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Antoine v. Verin

United States District Court, N.D. Alabama, Southern Division

December 19, 2017

EUGENE RAYMOND VERIN, et al., Defendants.



         This matter is before the court on Defendants' Motion to Dismiss. (Doc. # 14). For the reasons explained below, the Motion (Docs. # 14) is due to be granted.

          I. Background[1]

         On November 3, 2017, Plaintiff Lisa Hope Antoine (“Plaintiff”) filed this Complaint against the Honorable Eugene Raymond Verin (“Judge Verin”), the Honorable Terri Willingham Thomas (“Judge Thomas”), the Honorable William Cooper Thompson (“Judge Thompson”), the Honorable Craig Sorrell Pittman (“Judge Pittman”), the Honorable Terry Allen Moore (“Judge Moore”), the Honorable William Scott Donaldson (“Judge Donaldson”), the Honorable James Allen Main (“Judge Main”), the Honorable Michael Franklin Bolin (“Judge Bolin”), the Honorable Billy Glenn Murdock (“Judge Murdock”), the Honorable Alisa Kelli Wise (“Judge Wise”), and the Honorable Tommy Elias Bryan (“Judge Bryan, ” and collectively “Defendants”). (Doc. # 1). In the Complaint, Plaintiff alleges that she filed a complaint for trespass, injury to real property, and nuisance in the Circuit Court of Jefferson County on December 11, 2009. (Id. at p. 5). On March 15, 2011, Plaintiff alleges that Judge Verin denied Plaintiff's claims for relief, ordered her to pay the adjoining property owner compensatory damages of $35, 000, enjoined Plaintiff from obstructing the flow of water draining from adjoining properties, and ordered Plaintiff to construct and maintain a drain. (Id. at p. 5-6).

         On November 12, 2015, Judge Verin denied Plaintiff's motion to set aside judgment. (Id. at p. 6). Plaintiff alleges that she appealed and, on July 15, 2016, Judge Thomas, Judge Thompson, Judge Pittman, Judge Moore, and Judge Donaldson affirmed Judge Verin's ruling. (Id.). Plaintiff further alleges that, on October 14, 2016, Judge Main, Judge Bolin, Judge Murdock, Judge Wise, and Judge Bryan denied her petition for writ of certiorari. (Id.). Plaintiff claims that Defendants violated her surface water rights and equal protection rights under the Fourteenth Amendment. (Id. at p. 4-6).

         Plaintiff “asks the court to order [Judge] Verin to set aside his judgment of March 15, 2011” and “to order [Judge] Verin to order the current adjoining property owner to pay Plaintiff $178, 900 in actual damages for property value depreciation resulting from the flooding of her property and punitive damages of $357, 800 for intentionally violating her surface water rights on her property.” (Id. at p. 5-6). Plaintiff also asks the court (1) to order “attorney Oscar William Adams III to return $16, 736 in attorney's fees and costs to Plaintiff;” (2) to order “Oxmoor Preservation/One, LLC to return $90, 926.88 in compensatory damages, attorney's fees, interest and costs to Plaintiff; and (3) for reimbursement of all litigation costs. (Id.). Attorney Oscar William Adams III and Oxmoor Preservation/One, LLC are not parties to this case.

         On November 29, 2017, Defendants filed the instant Motion to Dismiss. (Doc. # 14). Plaintiff filed her Opposition to Defendants' Motion to Dismiss on December 11, 2017. (Doc. # 17).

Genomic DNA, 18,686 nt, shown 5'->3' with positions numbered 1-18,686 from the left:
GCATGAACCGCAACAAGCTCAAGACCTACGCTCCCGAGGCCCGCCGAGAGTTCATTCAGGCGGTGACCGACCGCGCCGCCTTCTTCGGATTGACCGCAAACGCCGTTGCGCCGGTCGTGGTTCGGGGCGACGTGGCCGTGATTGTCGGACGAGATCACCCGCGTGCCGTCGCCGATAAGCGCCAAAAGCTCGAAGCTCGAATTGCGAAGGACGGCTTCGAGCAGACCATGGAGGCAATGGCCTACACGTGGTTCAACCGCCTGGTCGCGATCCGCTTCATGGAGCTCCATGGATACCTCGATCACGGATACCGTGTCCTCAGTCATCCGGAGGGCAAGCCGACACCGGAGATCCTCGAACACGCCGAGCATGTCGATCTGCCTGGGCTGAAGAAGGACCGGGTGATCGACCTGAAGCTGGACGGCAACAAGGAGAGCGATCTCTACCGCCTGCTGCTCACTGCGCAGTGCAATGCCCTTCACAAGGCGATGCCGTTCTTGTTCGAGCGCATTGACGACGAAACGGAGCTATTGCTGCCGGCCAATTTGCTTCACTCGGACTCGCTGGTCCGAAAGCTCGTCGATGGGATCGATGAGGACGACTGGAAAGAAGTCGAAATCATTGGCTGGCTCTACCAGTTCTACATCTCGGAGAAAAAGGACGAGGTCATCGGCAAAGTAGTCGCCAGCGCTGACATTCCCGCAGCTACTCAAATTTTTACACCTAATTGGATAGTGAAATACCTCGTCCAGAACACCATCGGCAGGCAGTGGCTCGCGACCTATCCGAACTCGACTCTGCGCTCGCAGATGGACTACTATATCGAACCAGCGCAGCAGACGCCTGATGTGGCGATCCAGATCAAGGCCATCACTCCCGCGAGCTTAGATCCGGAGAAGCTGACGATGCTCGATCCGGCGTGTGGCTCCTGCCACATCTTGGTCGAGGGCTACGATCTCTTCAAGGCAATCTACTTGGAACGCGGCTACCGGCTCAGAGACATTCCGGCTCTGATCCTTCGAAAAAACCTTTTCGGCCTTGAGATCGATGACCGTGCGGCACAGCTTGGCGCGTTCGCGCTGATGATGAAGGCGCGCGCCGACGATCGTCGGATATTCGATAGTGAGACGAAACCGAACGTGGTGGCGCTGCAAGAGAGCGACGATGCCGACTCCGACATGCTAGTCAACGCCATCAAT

II. Standards of Review

          Because Defendants' Motion to Dismiss (Doc. # 14) is based on Federal Rules of Civil Procedure 12(b)(1) and 12(b)(6), the court outlines the standards of review for both Rule 12(b)(1) and Rule 12(b)(6) motions.

         A. Rule 12(b)(1) Motions

         Challenges to subject matter jurisdiction under Rule 12(b)(1) can exist in two different forms: facial attacks and factual attacks. Sinaltrainal v. Coca-Cola Co., 578 F.3d 1252, 1260 (11th Cir. 2009). When presented with a facial attack on a plaintiff's complaint, a court determines whether the complaint has sufficiently alleged subject-matter jurisdiction. Sinaltrainal, 578 F.3d at 1260. The court proceeds as if it were evaluating a Rule 12(b)(6) motion, views the complaint in the light most favorable to the plaintiff, and accepts any well-pled facts alleged in the complaint as true. Id.

         Factual attacks, on the other hand, question “the existence of subject matter jurisdiction in fact, irrespective of the pleadings, and matters outside the pleadings, such as testimony and affidavits, are considered.” Id. (citing Lawrence v. Dunbar, 919 F.2d 1525, 1529 (11th Cir. 1990)). When a court is confronted with a factual attack, the standard of review diverges.

[T]he trial court may proceed as it never could under 12(b)(6) or Fed.R.Civ.P. 56. Because at issue in a factual 12(b)(1) motion is the trial court's jurisdiction - its very power to hear the case - there is substantial authority that the trial court is free to weigh the evidence and satisfy itself as to the existence of its power to hear the case. In short, no presumptive truthfulness attaches to [P]laintiff's allegations, and the existence of disputed material facts will not preclude the trial court from evaluating for itself the merits of jurisdictional claims.

Lawrence, 919 F.2d at 1529 (citing Williamson v. Tucker, 645 F.2d 404, 412 (5th Cir.), cert. denied, 454 U.S. 897 (1981)). “When a district court has pending before it both a 12(b)(1) motion and a 12(b)(6) motion, the generally preferable approach, if the 12(b)(1) motion essentially challenges the existence of a federal cause of action, is for the court to find jurisdiction and then decide ...

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